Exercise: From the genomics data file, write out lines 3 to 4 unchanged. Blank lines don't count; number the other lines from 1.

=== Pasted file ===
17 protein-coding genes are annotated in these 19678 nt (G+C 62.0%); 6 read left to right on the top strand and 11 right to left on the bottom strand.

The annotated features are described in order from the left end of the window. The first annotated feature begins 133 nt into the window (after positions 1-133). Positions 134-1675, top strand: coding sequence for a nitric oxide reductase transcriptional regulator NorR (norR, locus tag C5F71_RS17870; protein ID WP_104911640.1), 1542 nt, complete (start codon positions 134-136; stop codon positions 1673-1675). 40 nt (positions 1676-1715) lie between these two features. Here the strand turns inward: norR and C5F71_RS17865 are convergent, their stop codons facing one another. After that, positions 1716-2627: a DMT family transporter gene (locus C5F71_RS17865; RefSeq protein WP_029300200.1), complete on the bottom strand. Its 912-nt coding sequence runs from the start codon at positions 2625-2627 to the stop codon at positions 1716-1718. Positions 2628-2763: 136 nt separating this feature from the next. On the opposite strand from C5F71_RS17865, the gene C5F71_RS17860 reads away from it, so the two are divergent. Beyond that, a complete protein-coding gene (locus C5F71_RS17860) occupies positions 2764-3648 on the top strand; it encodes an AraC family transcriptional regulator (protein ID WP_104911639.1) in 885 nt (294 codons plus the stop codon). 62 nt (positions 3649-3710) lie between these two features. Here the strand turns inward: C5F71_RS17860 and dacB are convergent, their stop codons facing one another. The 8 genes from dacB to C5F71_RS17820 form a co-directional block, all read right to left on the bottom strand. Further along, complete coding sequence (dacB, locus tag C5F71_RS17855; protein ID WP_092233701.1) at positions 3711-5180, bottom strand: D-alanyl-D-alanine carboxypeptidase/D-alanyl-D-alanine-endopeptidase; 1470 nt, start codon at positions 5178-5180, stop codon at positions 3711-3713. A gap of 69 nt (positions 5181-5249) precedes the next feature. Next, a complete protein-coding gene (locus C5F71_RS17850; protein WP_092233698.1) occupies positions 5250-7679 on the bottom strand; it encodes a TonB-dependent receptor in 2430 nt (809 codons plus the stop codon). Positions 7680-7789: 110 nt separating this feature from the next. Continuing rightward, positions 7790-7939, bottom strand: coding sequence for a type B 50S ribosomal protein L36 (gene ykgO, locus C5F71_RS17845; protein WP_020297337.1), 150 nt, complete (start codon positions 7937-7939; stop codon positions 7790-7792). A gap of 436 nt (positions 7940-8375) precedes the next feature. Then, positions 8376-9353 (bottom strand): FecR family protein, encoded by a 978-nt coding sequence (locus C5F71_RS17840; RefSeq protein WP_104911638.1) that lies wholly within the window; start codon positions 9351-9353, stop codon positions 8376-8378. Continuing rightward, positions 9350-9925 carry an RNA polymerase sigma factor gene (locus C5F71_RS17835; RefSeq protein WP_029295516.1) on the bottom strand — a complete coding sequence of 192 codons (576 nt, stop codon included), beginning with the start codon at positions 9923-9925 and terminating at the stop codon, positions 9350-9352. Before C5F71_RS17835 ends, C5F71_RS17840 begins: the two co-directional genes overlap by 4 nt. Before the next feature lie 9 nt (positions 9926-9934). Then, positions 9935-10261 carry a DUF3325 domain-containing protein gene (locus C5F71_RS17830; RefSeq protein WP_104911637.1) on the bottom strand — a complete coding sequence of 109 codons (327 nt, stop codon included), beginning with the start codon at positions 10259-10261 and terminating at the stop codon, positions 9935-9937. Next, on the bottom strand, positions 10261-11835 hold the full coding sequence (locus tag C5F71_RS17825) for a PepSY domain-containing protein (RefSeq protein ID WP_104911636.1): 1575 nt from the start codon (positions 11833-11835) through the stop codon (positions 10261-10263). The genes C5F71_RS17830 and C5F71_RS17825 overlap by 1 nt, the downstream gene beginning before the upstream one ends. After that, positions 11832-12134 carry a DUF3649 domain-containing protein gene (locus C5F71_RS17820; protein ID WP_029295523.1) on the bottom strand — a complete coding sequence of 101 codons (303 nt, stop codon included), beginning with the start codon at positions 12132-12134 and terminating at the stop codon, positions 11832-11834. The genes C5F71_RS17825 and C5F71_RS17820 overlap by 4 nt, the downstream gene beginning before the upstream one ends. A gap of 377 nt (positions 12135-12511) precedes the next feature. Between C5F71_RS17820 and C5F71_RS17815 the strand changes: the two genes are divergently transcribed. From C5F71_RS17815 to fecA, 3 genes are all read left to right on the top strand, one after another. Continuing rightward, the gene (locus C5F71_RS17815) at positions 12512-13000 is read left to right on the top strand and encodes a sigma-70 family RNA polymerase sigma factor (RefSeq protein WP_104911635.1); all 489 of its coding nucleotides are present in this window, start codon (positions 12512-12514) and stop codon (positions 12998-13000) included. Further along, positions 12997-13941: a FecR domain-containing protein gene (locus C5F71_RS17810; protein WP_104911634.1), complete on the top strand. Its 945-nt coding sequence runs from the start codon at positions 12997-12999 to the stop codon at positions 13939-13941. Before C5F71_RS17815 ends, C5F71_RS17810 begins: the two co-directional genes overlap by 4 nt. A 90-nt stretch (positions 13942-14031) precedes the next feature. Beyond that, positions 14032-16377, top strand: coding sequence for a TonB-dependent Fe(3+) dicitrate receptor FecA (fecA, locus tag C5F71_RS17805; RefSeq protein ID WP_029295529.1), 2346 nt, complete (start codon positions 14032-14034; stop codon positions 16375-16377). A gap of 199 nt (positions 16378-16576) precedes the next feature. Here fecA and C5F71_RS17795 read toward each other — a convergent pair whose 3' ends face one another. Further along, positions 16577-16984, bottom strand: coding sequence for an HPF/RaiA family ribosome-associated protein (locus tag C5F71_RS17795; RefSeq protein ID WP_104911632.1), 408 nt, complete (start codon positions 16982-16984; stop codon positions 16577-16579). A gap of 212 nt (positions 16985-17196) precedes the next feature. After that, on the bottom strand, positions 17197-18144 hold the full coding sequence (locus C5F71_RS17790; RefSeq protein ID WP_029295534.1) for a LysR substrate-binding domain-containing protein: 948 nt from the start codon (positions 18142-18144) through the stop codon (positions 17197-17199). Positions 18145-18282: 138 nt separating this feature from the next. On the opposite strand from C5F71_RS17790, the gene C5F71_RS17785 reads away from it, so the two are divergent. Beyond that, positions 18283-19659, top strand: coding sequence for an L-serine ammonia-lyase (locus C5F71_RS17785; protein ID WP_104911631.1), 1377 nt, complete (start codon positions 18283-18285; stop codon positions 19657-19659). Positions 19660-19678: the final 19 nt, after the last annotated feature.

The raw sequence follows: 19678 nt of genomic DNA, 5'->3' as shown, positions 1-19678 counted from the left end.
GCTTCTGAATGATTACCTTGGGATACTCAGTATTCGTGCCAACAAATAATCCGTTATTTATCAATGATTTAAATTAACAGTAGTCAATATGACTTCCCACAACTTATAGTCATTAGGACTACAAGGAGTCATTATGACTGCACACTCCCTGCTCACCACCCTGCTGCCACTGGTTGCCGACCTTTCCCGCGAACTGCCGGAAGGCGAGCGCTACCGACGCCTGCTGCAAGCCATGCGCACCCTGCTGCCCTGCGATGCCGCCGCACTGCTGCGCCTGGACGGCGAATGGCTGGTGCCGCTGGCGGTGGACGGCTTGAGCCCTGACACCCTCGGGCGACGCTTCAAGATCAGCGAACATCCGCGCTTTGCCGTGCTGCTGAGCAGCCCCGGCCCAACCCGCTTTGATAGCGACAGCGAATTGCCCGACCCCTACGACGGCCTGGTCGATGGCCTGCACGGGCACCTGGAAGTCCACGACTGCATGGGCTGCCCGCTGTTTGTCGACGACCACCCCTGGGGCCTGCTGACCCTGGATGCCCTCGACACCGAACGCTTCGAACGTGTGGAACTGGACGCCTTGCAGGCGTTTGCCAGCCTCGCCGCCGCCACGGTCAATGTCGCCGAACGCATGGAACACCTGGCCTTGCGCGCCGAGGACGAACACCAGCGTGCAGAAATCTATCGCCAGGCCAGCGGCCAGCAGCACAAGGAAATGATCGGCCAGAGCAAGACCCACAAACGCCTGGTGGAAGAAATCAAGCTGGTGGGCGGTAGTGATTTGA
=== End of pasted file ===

The raw sequence follows: 19678 nt of genomic DNA, 5'->3' as shown, positions 1-19678 counted from the left end.
GCTTCTGAATGATTACCTTGGGATACTCAGTATTCGTGCCAACAAATAATCCGTTATTTATCAATGATTTAAATTAACAGTAGTCAATATGACTTCCCACAACTTATAGTCATTAGGACTACAAGGAGTCATTATGACTGCACACTCCCTGCTCACCACCCTGCTGCCACTGGTTGCCGACCTTTCCCGCGAACTGCCGGAAGGCGAGCGCTACCGACGCCTGCTGCAAGCCATGCGCACCCTGCTGCCCTGCGATGCCGCCGCACTGCTGCGCCTGGACGGCGAATGGCTGGTGCCGCTGGCGGTGGACGGCTTGAGCCCTGACACCCTCGGGCGACGCTTCAAGATCAGCGAACATCCGCGCTTTGCCGTGCTGCTGAGCAGCCCCGGCCCAACCCGCTTTGATAGCGACAGCGAATTGCCCGACCCCTACGACGGCCTGGTCGATGGCCTGCACGGGCACCTGGAAGTCCACGACTGCATGGGCTGCCCGCTGTTTGTCGACGACCACCCCTGGGGCCTGCTGACCCTGGATGCCCTCGACACCGAACGCTTCGAACGTGTGGAACTGGACGCCTTGCAGGCGTTTGCCAGCCTCGCCGCCGCCACGGTCAATGTCGCCGAACGCATGGAACACCTGGCCTTGCGCGCCGAGGACGAACACCAGCGTGCAGAAATCTATCGCCAGGCCAGCGGCCAGCAGCACAAGGAAATGATCGGCCAGAGCAAGACCCACAAACGCCTGGTGGAAGAAATCAAGCTGGTGGGCGGTAGTGATTTGA